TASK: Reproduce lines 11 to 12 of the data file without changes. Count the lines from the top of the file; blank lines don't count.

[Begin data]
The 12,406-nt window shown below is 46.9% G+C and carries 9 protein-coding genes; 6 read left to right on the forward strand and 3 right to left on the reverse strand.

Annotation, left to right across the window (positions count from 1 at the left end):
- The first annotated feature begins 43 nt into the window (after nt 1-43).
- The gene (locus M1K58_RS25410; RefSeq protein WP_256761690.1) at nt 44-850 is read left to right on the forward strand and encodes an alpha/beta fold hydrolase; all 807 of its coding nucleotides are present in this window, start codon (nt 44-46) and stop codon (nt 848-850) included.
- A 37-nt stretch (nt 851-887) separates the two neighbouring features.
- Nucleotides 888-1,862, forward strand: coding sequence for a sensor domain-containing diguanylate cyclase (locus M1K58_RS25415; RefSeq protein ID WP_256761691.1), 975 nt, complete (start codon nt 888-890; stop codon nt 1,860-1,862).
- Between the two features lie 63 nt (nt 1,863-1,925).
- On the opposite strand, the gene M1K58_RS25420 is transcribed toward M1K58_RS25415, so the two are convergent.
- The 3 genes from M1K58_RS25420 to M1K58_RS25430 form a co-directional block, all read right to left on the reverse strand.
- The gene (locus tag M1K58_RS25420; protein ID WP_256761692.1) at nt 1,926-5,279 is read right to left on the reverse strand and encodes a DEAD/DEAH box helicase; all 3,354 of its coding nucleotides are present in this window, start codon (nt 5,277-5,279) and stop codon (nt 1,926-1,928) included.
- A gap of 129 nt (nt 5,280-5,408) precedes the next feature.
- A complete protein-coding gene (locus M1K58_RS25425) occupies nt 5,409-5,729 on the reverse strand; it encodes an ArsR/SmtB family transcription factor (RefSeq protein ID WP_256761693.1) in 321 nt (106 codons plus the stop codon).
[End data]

- A gap of 129 nt (nt 5,280-5,408) precedes the next feature.
- A complete protein-coding gene (locus M1K58_RS25425) occupies nt 5,409-5,729 on the reverse strand; it encodes an ArsR/SmtB family transcription factor (RefSeq protein ID WP_256761693.1) in 321 nt (106 codons plus the stop codon).